Skip to main content

News | Minnesota Vikings –

Presented by

Monday Morning Mailbag: NFL Combine Arrives with Vikings Weighing Decisions

Do you have a comment or question? Send it to the Mailbag! Every Monday we'll post several comments and/or questions as part of the Monday Morning Mailbag. Although we can't post every comment or question, we will reply to every question submitted.

Click here to submit a comment or question to the Mailbag. Remember to include your name and town in the email. If Twitter is your jam, you can send a question to me that way as well.

Good morning and happy 2024 NFL Scouting Combine Week to you all. A group of Vikings Entertainment Network folks are heading to the airport in a bit and will be wheels up for Indianapolis as the NFL convenes once again to screen a total of 321 invited draft-eligible players.

"Voice of the Vikings" Paul Allen will host the 9 to Noon radio show on Tuesday and Wednesday with help from Vikings Radio Network analyst Pete Bercich. VEN will be recording segments and posting on

Vikings General Manager Kwesi Adofo-Mensah and Head Coach Kevin O'Connell are scheduled to participate in podium sessions on Tuesday, which will be streamed live on and by the Vikings official social media accounts. The sessions also will be available on later Tuesday.

VEN's Gabe Henderson and Tatum Everett will conduct 1-on-1 interviews with experts, and we'll also have editorial coverage hitting

The week will open with a couple of days of media sessions by NFL personnel as the evaluation process ramps up and cycles through position groups in a lather, rinse, repeat format.

View photos of current Vikings players during their time at the NFL Scouting Combine from previous years.

Defensive linemen & linebackers are grouped together, followed by defensive backs and tight ends in the next wave of prospects. Quarterbacks, receivers and running backs are together; offensive linemen, kickers and punters round out the groupings. A day-by-day breakdown follows below.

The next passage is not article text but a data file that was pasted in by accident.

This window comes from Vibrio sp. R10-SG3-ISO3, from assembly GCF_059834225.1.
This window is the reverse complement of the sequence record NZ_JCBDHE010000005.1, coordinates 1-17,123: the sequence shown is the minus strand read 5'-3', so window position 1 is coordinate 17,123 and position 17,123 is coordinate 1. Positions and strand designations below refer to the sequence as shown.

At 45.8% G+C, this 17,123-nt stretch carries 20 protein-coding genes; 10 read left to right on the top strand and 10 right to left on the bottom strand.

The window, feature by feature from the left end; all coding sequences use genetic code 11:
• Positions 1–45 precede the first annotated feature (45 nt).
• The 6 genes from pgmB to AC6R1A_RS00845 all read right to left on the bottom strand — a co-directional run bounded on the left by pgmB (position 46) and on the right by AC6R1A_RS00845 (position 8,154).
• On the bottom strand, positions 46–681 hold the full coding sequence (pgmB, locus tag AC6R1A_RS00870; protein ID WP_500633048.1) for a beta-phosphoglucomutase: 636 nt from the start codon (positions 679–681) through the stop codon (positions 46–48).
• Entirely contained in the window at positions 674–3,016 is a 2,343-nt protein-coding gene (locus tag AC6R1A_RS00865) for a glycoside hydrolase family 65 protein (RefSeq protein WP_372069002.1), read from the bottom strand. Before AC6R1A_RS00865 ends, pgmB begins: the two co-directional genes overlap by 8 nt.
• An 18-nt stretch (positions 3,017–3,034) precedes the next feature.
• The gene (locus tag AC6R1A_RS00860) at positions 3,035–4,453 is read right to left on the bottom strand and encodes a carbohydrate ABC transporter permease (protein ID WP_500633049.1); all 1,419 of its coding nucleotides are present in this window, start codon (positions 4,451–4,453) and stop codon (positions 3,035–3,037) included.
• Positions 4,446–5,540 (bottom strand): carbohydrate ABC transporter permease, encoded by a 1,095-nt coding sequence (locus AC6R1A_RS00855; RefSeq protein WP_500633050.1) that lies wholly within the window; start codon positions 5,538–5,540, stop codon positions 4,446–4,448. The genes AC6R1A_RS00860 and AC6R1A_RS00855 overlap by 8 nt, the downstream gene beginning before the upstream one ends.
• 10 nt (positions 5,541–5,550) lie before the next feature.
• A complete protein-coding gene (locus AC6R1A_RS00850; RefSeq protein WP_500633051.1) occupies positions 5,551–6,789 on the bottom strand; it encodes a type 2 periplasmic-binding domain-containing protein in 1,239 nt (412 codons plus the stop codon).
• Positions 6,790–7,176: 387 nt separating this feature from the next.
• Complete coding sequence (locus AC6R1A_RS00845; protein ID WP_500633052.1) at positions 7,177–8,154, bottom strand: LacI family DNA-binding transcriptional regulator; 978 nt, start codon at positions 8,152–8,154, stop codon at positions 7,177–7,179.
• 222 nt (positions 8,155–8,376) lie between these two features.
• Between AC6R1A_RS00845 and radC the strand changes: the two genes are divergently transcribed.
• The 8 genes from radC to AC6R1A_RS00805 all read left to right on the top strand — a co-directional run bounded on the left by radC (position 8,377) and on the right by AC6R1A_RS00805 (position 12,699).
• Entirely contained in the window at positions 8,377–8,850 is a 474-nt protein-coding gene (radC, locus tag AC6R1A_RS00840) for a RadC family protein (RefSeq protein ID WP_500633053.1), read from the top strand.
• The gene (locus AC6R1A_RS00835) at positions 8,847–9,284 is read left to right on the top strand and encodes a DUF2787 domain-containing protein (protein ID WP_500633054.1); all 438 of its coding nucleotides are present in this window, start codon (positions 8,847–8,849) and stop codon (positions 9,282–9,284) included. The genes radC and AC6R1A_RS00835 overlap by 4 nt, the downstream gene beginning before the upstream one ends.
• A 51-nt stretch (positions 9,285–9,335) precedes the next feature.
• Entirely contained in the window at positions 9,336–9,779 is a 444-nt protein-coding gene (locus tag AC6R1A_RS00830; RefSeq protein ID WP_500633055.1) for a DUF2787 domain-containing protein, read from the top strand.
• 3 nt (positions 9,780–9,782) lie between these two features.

Monday, Feb. 26: DL & LB (registration, pre-exam, orientation, team interviews); DB & TE (early player arrivals)

Tuesday, Feb. 27: DL & LB (general medical exam, pre-ordered studies, team interviews); DB & TE (registration, pre-exam, orientation, team interviews); RB, QB & WR (registration, orientation, team interviews)

Wednesday, Feb. 28: DL & LB (orthopedic exam, media interviews, NFLPA meeting, team interviews); DB & TE (general medical exam, pre-ordered studies, team interviews); RB, QB & WR (pre-exam, NFLPA meeting, team interviews); OL, K & P (registration, orientation, team interviews)

Thursday, Feb. 29: DL & LB (measurements, on-field workout); DB & TE (orthopedic exam, media interviews, NFLPA meeting, team interviews); RB, QB & WR (general medical exam, pre-ordered studies, broadcast interviews); OL, K & P (pre-exam, NFLPA meeting, team interviews)

Friday, March 1: DL & LB (bench press, broadcast interviews, depart combine) DB & TE (measurements, on-field workout); RB, QB & WR (orthopedic exam, media interviews, team interviews); OL, K & P (general medical exam, pre-ordered studies, broadcast interviews)

Saturday, March 2: DB & TE (bench press, broadcast interviews, depart combine); RB, QB & WR (measurements, on-field workout); OL, K & P (orthopedic exam, media interviews, team interviews)

Sunday, March 3: RB, QB & WR (bench press, depart combine); OL, K & P (measurements, on-field workout)

Monday, March 4: OL, K & P (bench press, depart combine)

Whew, that's a chunk of logistics for an event that sparked in the 1980s from the desire to provide teams with a centralized collection of medical information and has grown to include workouts open to the public (Inside Look) and the Combine Experience. **Fans can attend both** for free after downloading the NFL OnePass app.